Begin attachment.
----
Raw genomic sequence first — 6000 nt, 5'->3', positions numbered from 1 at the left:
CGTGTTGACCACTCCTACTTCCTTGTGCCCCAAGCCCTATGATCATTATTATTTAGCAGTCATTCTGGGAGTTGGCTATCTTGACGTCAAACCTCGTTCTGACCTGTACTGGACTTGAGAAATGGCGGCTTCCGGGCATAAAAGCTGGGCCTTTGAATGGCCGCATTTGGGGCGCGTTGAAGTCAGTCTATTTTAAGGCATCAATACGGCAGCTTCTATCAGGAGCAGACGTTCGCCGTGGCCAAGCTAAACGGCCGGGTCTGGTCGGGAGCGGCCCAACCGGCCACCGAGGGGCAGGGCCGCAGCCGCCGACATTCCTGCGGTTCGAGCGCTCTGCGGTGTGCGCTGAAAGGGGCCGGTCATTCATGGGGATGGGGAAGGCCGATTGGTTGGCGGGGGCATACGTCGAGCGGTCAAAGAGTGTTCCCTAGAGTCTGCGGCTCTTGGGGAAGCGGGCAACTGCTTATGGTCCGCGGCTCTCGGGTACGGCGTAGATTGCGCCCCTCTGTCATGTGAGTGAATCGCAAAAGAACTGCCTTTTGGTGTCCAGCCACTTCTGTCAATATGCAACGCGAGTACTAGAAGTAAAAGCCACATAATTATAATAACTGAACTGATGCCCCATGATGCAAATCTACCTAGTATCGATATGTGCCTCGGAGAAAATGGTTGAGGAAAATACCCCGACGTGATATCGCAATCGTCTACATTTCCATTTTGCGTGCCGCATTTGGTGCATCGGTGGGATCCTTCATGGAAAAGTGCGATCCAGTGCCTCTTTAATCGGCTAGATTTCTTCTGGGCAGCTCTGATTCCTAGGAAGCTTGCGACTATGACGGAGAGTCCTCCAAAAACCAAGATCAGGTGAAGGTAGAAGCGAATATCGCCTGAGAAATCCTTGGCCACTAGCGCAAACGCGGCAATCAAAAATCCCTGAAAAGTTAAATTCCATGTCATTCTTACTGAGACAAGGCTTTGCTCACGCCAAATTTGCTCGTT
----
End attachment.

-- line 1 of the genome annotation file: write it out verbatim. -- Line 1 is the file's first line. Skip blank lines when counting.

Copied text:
Raw genomic sequence first — 6000 nt, 5'->3', positions numbered from 1 at the left: